The Australian Broadcasting Corporation (ABC) leaked sensitive data online through a publicly accessibly Amazon Web Services (AWS) S3 bucket.
Public search engine Censys indexed the misconfigured asset on 14 November during a regular security audit of the S3 environment. Researchers at the Kromtech security center don’t know who might have accessed the AWS S3 bucket before its discovery. However, they do have a firm grasp on what those individuals could have accessed from ABC Commercial, a division which specializes in content sales and marketing for the broadcasting giant.
The S3 bucket exposed multiple sources of sensitive and identifiable information including the following:
- Thousands of logins, usernames, and hashed passwords that ABC Commercial users need to access ABC content.
- Requests from TV and movie producers for licensed content.
- Secret access key and login details that someone could use to view another repository containing video content.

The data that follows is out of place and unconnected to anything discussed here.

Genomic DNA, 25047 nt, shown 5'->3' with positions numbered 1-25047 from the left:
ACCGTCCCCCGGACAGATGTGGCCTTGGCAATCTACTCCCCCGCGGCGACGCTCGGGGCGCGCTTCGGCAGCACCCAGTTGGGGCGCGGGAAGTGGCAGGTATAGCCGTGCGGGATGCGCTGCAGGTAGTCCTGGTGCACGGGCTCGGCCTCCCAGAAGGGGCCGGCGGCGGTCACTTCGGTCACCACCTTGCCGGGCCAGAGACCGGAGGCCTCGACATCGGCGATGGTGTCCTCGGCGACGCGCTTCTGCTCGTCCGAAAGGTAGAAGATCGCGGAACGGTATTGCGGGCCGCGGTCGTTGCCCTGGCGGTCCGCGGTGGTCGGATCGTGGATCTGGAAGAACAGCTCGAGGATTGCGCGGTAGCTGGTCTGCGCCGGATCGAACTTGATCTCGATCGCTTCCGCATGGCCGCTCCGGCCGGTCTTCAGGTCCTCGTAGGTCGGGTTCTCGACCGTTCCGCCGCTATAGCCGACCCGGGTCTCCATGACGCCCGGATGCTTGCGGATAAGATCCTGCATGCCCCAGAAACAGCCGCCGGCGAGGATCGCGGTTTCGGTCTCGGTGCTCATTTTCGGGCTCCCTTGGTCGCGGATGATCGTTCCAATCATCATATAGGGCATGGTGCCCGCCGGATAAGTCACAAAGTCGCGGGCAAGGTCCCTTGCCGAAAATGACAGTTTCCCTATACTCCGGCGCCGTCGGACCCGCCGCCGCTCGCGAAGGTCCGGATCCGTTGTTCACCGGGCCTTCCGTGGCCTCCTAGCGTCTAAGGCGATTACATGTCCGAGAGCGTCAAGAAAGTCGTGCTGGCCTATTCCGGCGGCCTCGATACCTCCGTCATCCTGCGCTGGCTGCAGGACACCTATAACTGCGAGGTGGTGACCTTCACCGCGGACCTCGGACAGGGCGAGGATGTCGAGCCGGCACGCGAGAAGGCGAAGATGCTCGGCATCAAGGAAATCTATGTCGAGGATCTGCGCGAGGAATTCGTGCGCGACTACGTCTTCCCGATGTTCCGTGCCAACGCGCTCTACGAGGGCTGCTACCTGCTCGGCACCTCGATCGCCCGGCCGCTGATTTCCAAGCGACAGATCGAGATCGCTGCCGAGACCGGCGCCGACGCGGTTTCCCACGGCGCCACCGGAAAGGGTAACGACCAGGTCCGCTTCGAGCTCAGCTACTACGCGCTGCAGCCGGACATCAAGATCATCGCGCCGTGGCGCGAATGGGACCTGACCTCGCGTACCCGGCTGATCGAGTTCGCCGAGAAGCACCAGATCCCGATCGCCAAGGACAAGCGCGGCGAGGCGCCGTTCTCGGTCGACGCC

- 1,800 daily MySQL database backups dating back to 2015.
With the assistance of researcher Troy Hunt, the team at Kromtech got in touch with ABC and notified it of the exposure. ABC Technology specialists thereafter secured the buckets within minutes. The broadcasting giant confirmed this account to The Register on 17 November and said it’s currently investigating a data breach with respect to the misconfiguration.
Bob Diachenko, Kromtech’s chief communication officer, feels that the incident at ABC is part of an ongoing trend involving data breaches:
The most unfortunate part is that the issue occurred due to human error and not a malicious attack. It seems like every few days there is yet another data breach, ransomware threat or a new security flaw and companies or organizations must do more to be proactive in how they store sensitive data (Read more...)
This is a Security Bloggers Network syndicated blog post authored by David Bisson. Read the original post at: The State of Security